Tobias Bauckhage (@tbauckhage) is co-founder and CEO of http://www.moviepilot.com, a social-media-driven movie community reaching over 28 million Facebook fans and 20 million monthly unique users. Based on community data, Moviepilot helps studios to optimize their social media campaigns, identifying, analyzing and activating the right audiences. The company works with studios like Sony, 20th Century Fox and A24.
Facebook fan (or like) numbers are a good indicator for fan awareness for a movie, even months before the release. For mainstream movies with younger target audiences, fan counts are particularly important. However, big fan numbers can be bought and movies with older target audiences typically have lower fan counts. Fan engagement measured by PTAT (People Talking About This) is a more precise but also a fickle indicator, heavily driven by content strategy and media spending. Both numbers are global and public facing numbers from the official Facebook fanpage.
YouTube trailer counts are important for measuring early awareness about a movie. We track all English language original video content about the movie on YouTube, down to videos with 100 views, whether they are officially published by a studio or published unofficially by fans. The Buzz ratio looks at the percentage of unique viewers on YouTube that have “liked” a video and given it a “thumbs up”. Movies with over 40 million views are usually mainstream and set to dominate the box office, while titles drawing around 10 million indicate a more specific audience. If a movie does not have a solid number of trailer views on YouTube four weeks before its release, it is not promising news. But again, it is important to understand whether trailer views have been bought or grew organically. These numbers are global and public facing.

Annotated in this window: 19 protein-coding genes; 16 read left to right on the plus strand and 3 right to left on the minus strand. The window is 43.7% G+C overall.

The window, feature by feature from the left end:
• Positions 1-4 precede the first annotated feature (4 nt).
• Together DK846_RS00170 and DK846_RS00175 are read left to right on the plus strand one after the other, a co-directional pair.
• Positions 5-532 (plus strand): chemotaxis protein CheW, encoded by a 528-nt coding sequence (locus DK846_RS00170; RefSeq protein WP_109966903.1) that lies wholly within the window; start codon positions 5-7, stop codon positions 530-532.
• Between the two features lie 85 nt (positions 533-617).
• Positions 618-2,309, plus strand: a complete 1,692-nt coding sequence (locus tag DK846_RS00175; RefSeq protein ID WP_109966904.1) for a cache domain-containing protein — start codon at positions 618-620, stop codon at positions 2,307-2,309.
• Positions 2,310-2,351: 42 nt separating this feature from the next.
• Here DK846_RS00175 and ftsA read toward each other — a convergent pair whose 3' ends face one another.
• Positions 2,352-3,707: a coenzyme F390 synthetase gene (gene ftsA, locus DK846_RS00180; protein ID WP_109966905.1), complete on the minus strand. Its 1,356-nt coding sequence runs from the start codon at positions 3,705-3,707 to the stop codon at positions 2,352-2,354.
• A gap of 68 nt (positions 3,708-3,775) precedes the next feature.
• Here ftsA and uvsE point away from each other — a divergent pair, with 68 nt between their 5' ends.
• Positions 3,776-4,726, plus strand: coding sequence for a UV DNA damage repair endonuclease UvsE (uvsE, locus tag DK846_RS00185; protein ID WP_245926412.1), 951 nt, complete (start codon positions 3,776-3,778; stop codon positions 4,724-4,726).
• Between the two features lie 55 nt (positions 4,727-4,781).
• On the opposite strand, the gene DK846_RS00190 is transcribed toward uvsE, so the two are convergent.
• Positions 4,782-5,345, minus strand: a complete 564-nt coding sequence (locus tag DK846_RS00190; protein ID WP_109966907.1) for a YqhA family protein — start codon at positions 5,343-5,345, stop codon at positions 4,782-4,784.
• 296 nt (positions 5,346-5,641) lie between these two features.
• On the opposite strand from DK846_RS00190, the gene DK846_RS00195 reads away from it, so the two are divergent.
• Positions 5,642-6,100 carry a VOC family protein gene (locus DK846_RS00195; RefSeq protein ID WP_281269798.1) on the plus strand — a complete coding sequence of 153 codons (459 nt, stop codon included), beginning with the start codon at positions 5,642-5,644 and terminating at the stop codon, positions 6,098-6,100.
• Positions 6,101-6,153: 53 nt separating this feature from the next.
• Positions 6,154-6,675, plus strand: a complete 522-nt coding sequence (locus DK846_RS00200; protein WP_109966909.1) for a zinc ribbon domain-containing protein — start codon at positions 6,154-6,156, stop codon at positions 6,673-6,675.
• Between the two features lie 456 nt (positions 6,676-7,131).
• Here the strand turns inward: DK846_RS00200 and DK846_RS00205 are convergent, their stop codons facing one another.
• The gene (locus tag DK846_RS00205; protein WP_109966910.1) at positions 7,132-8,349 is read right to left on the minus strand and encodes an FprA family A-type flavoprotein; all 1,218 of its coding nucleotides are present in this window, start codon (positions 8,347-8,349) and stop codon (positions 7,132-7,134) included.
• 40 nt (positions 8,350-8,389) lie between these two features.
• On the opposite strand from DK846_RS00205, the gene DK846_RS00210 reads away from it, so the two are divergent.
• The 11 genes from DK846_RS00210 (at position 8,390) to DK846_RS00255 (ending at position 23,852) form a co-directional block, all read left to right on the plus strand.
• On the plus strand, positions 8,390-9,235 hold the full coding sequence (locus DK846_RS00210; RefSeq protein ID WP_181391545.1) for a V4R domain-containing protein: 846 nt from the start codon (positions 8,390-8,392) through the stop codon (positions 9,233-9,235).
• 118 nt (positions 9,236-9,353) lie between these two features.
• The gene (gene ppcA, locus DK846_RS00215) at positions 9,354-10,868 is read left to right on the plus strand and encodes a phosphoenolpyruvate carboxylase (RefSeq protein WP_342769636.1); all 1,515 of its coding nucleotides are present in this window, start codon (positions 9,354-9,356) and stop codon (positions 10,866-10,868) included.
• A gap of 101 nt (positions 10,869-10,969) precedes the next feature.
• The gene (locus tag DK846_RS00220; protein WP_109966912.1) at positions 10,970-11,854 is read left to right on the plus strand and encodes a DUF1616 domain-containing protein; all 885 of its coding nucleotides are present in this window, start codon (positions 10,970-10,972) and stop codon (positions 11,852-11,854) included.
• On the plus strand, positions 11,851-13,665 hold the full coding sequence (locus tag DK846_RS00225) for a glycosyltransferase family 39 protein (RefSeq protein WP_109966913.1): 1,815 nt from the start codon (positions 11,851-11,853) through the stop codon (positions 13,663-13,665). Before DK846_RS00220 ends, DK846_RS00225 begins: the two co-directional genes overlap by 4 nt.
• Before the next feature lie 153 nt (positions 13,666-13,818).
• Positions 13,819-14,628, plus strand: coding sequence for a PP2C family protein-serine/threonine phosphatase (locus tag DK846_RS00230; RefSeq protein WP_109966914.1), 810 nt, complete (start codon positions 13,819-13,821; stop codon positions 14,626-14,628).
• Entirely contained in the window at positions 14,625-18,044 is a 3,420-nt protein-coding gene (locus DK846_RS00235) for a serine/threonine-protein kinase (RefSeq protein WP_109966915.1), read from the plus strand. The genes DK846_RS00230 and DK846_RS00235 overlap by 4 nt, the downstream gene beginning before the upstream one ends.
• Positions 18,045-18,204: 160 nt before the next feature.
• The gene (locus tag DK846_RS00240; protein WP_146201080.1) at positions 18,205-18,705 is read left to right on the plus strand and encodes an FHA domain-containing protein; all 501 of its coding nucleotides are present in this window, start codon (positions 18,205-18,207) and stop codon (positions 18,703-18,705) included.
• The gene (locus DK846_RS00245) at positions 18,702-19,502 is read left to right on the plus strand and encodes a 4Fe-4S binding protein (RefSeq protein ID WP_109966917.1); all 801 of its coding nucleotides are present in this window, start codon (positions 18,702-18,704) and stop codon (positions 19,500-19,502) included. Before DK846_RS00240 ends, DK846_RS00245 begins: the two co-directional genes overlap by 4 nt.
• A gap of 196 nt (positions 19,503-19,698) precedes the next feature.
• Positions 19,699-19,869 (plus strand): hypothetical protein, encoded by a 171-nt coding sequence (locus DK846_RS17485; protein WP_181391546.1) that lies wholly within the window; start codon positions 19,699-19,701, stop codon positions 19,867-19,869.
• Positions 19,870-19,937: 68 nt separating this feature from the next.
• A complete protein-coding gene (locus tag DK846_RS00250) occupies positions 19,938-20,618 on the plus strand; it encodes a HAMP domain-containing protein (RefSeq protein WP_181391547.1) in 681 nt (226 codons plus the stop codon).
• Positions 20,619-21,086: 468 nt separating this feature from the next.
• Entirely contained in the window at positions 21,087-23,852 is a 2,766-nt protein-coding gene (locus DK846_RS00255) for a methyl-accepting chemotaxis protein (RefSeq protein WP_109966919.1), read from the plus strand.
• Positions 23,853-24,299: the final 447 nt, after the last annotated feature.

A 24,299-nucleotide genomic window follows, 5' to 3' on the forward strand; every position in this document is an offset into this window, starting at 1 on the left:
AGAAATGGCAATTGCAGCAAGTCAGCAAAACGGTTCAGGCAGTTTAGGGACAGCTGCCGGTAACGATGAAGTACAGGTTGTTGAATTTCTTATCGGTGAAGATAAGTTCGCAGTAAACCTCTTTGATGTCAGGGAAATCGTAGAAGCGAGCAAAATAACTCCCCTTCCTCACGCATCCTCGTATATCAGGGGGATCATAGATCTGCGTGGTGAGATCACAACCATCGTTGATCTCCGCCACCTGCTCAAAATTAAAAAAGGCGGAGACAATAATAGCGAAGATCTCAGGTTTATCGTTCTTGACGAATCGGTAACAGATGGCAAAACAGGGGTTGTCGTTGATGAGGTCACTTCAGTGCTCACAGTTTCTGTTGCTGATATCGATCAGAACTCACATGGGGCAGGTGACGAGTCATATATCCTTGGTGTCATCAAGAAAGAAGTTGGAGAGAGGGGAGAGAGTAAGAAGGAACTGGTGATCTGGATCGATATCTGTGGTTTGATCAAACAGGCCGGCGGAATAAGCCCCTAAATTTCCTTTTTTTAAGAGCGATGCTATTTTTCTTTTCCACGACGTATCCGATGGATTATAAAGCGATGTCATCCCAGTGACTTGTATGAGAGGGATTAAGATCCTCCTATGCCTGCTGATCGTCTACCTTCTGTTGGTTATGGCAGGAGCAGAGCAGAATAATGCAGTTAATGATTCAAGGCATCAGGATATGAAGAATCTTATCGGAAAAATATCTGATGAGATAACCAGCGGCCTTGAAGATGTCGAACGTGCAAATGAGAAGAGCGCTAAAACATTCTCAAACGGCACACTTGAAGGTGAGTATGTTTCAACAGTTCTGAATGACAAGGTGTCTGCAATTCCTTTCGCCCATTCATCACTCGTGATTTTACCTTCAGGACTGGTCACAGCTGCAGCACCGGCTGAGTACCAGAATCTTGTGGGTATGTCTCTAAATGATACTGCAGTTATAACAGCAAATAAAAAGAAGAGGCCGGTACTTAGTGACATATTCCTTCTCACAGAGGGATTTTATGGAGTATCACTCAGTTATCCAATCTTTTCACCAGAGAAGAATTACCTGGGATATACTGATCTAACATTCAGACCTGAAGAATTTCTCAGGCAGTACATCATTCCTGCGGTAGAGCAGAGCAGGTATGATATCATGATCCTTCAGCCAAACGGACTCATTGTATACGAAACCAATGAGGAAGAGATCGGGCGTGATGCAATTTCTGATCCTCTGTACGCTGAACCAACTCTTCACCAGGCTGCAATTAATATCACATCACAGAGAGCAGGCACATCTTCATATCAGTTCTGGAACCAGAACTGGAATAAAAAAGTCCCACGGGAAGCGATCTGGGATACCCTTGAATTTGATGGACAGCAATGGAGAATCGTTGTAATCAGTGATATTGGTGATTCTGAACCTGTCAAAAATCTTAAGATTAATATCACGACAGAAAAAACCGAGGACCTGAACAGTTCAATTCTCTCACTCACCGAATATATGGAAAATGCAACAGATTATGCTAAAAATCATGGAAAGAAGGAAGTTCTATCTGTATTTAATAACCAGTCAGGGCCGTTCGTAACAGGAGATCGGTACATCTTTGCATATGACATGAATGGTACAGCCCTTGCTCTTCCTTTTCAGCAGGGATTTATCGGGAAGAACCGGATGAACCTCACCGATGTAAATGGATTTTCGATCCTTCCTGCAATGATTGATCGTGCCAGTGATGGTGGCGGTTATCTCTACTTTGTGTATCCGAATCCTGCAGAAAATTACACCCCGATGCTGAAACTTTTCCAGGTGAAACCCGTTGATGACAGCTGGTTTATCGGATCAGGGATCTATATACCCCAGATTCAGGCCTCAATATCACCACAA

Twitter is a good real-time indicator of excitement and word of mouth, coming closer to release or following bigger PR stunts. Mainstream, comedy and horror titles all perform particularly strongly on Twitter around release. We count all tweets over the period of the last seven days before release (Friday through Thursday), that include the movie’s title plus a number of search words, e.g. “movie” OR a list of movie-specific hashtags. The numbers are global, conducted using a Twitter API partner service.
Search is a solid indicator for intent moving towards release as people actively seek out titles that they are aware of and are thinking about seeing. Search is particularly significant for fan-driven franchises and family titles as parents look for information about films they may take their children to see. We look at the last seven days (Friday through Thursday) of global Wikipedia traffic as a conclusive proxy for Google Search volume. We have to consider that big simultaneous global releases tend to have higher search results compared to domestic releases.